Everything you know about time is wrong.
Every second paragraph I had the urge to call someone and shout at them that mass slows down time! Time is made of gravity! There’s no such thing as the present! You, too, can alienate your friends with physics as The Order of Time is short, smart, and comprehensible to the average reader (ignore the endnotes). Rovelli deftly deconstructs time, bringing the world down with it, before building slowly back up again out of the bizarre and fascinating quantum realm to one where time is strange but solid, and ultimately human.
The Spy and the Traitor
Reviewed by Annie:
This is by far one of the best spy stories I’ve had the pleasure of reading! Seamlessly mixing narrative flow with insightful and meticulous research, MacIntyre’s book is unputdownable! Telling the story of one of the West’s most prolific double agents, we explore the delicate world of espionage at the height of the Cold War, when peeking behind the Iron Curtain was literally a matter of life and death.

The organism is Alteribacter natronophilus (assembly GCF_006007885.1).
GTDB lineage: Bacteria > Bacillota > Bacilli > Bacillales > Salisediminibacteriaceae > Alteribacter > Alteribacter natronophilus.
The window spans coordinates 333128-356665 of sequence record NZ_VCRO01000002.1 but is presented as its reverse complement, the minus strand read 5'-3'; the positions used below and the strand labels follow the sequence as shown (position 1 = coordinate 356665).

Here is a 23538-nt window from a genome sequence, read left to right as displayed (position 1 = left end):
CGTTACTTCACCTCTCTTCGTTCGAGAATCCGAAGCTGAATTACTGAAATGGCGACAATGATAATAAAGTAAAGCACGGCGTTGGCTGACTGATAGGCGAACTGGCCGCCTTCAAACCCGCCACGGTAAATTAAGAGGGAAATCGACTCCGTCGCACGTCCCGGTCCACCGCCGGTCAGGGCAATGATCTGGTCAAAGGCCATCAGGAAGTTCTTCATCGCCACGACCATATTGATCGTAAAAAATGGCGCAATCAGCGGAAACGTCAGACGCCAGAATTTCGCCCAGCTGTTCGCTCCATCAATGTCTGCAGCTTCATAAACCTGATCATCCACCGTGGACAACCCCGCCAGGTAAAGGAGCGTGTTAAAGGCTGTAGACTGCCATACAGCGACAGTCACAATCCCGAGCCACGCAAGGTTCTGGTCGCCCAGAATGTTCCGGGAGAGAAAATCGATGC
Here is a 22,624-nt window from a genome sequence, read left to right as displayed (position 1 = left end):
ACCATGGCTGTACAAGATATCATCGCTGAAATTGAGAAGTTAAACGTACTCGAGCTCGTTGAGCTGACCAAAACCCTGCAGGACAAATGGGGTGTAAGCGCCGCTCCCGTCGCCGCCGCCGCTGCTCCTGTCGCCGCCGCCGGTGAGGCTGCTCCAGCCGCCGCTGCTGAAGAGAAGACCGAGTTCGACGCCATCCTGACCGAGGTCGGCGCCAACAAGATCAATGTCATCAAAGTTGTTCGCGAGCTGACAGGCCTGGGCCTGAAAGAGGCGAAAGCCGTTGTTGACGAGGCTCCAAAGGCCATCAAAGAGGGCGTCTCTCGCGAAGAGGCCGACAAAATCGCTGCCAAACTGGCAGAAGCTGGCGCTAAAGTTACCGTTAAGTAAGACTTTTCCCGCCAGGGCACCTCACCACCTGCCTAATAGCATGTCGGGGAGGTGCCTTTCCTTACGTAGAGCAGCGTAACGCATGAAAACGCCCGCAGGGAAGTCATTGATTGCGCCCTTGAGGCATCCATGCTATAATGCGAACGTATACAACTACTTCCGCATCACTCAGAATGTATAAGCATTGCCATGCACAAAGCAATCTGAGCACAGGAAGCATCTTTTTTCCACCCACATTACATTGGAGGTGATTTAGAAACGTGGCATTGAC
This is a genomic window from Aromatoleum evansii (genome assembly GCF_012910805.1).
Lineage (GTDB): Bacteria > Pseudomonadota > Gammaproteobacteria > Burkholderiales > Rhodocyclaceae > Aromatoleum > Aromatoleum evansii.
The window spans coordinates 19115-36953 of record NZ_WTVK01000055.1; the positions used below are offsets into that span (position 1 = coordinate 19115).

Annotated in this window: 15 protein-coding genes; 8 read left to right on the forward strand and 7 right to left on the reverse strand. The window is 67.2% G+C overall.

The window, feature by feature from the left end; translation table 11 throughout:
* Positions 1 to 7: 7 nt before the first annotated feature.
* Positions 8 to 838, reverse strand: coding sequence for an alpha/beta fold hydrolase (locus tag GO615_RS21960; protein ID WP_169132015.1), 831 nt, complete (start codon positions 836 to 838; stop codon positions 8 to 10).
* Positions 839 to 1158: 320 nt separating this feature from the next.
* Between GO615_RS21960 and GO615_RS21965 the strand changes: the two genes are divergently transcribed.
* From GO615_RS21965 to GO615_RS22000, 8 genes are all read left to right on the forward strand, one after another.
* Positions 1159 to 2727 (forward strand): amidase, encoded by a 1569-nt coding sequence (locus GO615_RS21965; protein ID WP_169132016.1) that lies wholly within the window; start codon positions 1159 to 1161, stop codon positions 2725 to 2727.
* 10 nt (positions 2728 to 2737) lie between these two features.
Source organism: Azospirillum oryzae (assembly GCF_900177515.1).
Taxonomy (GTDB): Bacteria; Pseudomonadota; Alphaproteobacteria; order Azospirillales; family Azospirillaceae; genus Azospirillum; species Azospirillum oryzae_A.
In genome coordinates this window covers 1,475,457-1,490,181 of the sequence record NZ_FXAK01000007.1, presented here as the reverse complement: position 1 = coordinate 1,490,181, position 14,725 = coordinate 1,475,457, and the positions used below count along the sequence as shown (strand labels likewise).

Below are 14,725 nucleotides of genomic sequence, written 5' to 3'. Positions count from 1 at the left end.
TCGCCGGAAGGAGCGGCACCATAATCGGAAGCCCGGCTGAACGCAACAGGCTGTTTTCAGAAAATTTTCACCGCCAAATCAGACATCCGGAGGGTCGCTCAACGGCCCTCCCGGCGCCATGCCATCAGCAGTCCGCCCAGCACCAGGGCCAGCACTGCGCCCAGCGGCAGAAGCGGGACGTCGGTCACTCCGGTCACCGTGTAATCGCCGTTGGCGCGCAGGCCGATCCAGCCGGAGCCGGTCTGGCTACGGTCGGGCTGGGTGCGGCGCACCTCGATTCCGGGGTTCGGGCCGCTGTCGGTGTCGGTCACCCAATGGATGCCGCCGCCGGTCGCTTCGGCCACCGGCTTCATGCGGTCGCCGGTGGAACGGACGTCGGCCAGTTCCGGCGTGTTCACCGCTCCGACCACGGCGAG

Midnight in Chernobyl
Reviewed by David:
An in-depth investigation into the tragedy at Chernobyl that is a fascinating and horrifying read about government corruption, individual heroism, and the attempt to cover up what could have been a global disaster. Highly recommended for fans of the HBO TV series, and newcomers to the Chernobyl story.
Reviewed by Kate:
Dark Emu is a ground-breaking and necessary conversation that is a welcome challenge to our understanding of Australian history. Pascoe offers an opportunity to question and engage with histories of our country, particularly those of colonial agriculture and of Aboriginal Australians and their systems of knowledge, farming, management of irrigation and hunter gathering practices. This essential book, along with the Young Readers edition is a must for every Australian.
Why I’m No Longer Talking to White People About Race
Reviewed by Annie:
For anyone who has ever felt like me, over-excited “ethnic” person who always brings up race. Eddo-Lodge doesn’t pull any punches. She doesn’t pander to a white audience and concisely deconstructs the institutionalised prejudice which permeates through our culture. This book is like the book you’ve been waiting so long for and never knew you needed!
How to Do Nothing: Resisting the Attention Economy